Sunday, March 29, 2009

A resting place?

If you are searching for your Jewish ancestors in cemeteries, be aware of Jewish tradition and law pertaining to burial issues. This may complicate location of graves in some cemeteries.

Jewish cemeteries, depending on denomination and tradition, may have separate sections for men and women, thereby precluding husbands and wives to be buried next to each other, some have separate sections for children. Traditional Jewish law forbids cremation, and a non-Jewish spouse or relative may not be buried in a traditional Jewish cemetery.

Liberal Jewish cemeteries around the world allow practices not permitted by other denominations, such as Conservative (Masorti) or Orthodox.

Historically, the liberal movement (also called Reform in the US or Progressive in other countries) - founded in 19th-century Germany - holds more liberal views as to membership requirements, intermarriage and other issues, including cemetery regulations.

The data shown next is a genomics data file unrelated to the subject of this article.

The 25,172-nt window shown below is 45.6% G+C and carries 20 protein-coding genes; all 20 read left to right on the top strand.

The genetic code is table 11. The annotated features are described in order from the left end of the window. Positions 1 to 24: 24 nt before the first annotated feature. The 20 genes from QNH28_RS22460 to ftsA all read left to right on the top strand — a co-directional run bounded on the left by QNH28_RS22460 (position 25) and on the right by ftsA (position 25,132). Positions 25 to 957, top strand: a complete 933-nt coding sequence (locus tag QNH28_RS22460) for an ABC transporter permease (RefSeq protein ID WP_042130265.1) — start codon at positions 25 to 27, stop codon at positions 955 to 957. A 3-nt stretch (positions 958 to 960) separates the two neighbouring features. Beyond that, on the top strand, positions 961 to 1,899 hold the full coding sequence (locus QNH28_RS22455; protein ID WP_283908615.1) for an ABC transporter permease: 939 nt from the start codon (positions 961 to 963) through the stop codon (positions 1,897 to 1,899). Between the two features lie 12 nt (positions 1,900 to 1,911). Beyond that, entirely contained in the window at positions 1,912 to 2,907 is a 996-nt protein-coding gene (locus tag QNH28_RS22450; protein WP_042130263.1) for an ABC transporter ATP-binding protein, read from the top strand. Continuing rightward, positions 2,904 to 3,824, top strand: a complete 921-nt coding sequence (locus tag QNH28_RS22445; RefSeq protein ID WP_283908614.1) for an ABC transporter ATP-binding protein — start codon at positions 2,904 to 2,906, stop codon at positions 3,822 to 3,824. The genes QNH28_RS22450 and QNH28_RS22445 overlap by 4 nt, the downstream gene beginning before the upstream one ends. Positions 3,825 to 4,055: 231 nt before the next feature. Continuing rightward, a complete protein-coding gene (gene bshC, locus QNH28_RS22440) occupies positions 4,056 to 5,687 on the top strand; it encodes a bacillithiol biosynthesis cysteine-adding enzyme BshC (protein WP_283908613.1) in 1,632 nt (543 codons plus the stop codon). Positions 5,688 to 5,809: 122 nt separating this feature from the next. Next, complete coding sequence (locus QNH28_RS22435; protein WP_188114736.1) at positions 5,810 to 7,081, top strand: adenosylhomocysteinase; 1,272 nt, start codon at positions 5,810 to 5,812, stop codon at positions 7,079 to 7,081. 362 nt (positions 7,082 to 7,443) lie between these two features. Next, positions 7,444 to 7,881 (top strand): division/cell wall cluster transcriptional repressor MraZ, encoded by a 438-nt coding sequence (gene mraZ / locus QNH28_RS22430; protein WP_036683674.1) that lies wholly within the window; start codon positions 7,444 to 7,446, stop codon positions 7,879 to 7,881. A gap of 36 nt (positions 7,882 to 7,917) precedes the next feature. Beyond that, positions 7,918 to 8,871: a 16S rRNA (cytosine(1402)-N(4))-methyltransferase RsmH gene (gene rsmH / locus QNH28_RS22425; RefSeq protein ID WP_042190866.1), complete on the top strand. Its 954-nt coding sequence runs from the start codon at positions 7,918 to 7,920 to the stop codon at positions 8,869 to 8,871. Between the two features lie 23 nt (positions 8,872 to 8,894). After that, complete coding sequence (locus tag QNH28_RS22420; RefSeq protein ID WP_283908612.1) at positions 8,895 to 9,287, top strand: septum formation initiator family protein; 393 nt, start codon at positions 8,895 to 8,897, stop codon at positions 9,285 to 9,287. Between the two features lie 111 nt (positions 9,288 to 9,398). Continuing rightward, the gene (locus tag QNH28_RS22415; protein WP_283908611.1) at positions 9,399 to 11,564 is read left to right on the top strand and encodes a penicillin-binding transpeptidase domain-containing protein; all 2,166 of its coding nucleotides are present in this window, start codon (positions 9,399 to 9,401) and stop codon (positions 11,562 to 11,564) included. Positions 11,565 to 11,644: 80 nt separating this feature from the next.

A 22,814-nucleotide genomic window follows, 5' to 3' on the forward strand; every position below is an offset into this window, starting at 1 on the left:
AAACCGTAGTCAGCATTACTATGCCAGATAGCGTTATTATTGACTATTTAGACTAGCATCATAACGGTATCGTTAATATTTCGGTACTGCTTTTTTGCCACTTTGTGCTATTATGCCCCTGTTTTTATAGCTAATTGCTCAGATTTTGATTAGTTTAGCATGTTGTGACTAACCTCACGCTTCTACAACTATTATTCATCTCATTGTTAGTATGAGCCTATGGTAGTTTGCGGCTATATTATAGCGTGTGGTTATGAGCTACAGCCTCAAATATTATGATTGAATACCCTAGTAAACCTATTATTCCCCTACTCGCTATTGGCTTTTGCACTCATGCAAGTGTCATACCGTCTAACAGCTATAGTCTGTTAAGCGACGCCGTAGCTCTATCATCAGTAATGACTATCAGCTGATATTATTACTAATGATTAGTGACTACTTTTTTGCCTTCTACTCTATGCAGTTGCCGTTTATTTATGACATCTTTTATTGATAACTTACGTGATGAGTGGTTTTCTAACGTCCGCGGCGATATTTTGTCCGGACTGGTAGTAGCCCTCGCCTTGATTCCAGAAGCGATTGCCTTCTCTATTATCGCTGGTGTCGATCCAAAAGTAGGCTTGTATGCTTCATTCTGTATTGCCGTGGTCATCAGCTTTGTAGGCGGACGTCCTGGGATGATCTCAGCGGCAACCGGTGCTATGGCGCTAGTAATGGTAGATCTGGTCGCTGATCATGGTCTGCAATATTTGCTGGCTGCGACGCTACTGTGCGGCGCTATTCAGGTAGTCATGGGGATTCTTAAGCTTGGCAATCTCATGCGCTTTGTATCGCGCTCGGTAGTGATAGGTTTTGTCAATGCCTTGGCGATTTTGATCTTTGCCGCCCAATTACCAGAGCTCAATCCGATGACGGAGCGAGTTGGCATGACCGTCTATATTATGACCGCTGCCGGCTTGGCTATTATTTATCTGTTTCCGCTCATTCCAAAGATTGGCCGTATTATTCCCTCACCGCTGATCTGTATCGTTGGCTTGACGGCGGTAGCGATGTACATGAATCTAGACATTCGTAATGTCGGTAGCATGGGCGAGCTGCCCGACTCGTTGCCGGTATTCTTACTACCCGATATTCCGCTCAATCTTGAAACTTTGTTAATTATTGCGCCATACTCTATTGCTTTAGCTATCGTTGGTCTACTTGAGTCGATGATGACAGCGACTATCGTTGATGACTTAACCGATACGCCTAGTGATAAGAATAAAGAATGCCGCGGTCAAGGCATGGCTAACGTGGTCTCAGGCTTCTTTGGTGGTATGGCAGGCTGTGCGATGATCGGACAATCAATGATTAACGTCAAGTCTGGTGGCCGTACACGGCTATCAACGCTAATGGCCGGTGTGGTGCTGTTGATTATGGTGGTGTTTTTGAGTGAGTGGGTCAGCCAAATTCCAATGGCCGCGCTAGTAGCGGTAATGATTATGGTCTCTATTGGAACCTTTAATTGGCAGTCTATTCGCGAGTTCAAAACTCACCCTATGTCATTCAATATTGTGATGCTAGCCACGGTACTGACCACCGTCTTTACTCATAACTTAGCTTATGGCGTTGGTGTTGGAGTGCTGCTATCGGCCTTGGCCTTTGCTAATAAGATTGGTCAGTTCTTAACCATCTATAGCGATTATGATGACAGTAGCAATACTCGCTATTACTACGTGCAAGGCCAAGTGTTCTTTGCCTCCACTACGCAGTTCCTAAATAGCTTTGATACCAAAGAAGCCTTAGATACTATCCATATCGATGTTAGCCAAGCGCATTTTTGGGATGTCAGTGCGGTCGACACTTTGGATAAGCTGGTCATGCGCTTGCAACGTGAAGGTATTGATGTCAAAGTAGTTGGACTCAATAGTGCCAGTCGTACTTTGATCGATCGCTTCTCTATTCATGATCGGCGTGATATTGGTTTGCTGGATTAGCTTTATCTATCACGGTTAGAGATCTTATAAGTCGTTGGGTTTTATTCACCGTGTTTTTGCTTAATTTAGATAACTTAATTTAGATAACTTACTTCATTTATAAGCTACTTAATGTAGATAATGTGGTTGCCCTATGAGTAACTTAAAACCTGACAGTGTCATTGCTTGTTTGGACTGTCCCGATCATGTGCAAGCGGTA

In the UK, the Liberal Jewish Community of Prestbury (Gloucestershire) - founded last year - has been granted its own plot of land at Cheltenham Cemetery, in Bouncer's Lane. The established Jewish cemetery is only for Orthodox Jews and cremation is not permitted.

According to this article, the "all-inclusive" cemetery means that Jews (and non-Jewish family members) of all denominations can be buried side-by-side in a recognised Jewish burial ground for the first time in Gloucestershire county. It will be dedicated on April 19.

The chair of the community, David Naydor, was quoted:

"We aim to offer an inclusive brand of Judaism, which includes giving our members a choice when they die. Jews in the county can now be buried next to husbands, wives and family members of other religions in an all-encompassing Jewish cemetery.

"It also allows for cremation, something which is not an option for orthodox Jews."
Read the complete story at the link above.

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